We all know what the need of the country is at this point of time. The choice he made was the lesser of the two evils considering the economic situation of the country and turning around the economy was top priority.

While it is no secret that we need the support of the West and multilateral organizations to cooperate with us in our predicament, Ranil was strong enough to call the ambassadors of Western nations and take them on. He drew attention to the fact that there had been “tweets” with incorrect statements e.g. that the police had removed protesters from Galle Face Green when actually the protesters removed were those who obstructed the President’s office.

Yet he was able to get positive statements from heads of government and other organizations like the IMF, World Bank, Paris Club and EU. If there’s any other leader who could have done better, I have not heard of him/her. We need the IMF on board to even be able to open discussions with our creditors. Remember we are not able to negotiate with the IMF from a position of strength. Ranil was considered by the late Mangala Samaraweera as “the best President we never had”. Even most of his fiercest critics concede that he is the best person to handle this situation.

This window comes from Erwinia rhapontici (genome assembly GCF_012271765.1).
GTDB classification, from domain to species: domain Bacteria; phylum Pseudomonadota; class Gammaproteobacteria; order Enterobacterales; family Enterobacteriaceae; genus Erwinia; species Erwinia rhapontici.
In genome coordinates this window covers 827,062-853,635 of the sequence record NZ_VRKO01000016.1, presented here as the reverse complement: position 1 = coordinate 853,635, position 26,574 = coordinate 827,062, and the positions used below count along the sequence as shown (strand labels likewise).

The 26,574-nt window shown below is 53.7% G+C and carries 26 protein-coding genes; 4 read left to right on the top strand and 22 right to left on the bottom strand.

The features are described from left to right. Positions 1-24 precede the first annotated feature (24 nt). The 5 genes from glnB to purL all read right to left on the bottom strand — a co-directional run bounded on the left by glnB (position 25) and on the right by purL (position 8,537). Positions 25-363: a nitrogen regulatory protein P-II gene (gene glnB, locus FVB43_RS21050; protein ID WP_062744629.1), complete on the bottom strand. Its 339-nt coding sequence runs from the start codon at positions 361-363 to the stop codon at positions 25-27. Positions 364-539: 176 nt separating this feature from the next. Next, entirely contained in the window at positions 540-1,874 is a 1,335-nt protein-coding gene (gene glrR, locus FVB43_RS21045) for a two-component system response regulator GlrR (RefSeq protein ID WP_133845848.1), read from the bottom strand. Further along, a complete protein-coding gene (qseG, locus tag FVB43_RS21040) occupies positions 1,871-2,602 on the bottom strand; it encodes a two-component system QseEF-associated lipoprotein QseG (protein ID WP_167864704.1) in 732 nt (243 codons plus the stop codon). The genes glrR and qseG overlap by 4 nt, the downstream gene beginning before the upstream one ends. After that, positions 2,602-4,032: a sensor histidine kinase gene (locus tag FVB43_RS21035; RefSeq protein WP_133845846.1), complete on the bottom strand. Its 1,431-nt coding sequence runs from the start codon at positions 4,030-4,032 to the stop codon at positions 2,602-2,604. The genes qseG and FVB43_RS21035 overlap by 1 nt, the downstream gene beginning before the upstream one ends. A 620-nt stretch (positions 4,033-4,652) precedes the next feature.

With regard to the harsh treatment of the protesters, it is conceded that in a few recent instances the police action was a bit heavy handed. Besides those instances one couldn’t fault the authorities for questioning those who broke the law and were on record of having invaded and vandalized key institutions like the President’s and Prime Minister’s offices and residences.

We hear of threats, by leaders of some political parties known for their violent actions, to forcibly remove the government. I don’t believe this is the popular sentiment of the people and in the name of democracy this should be prevented. So the bottom line should be that all should forget differences and rally round the government to turn the economy around or in the alternative, perish.

Courtesy:The Island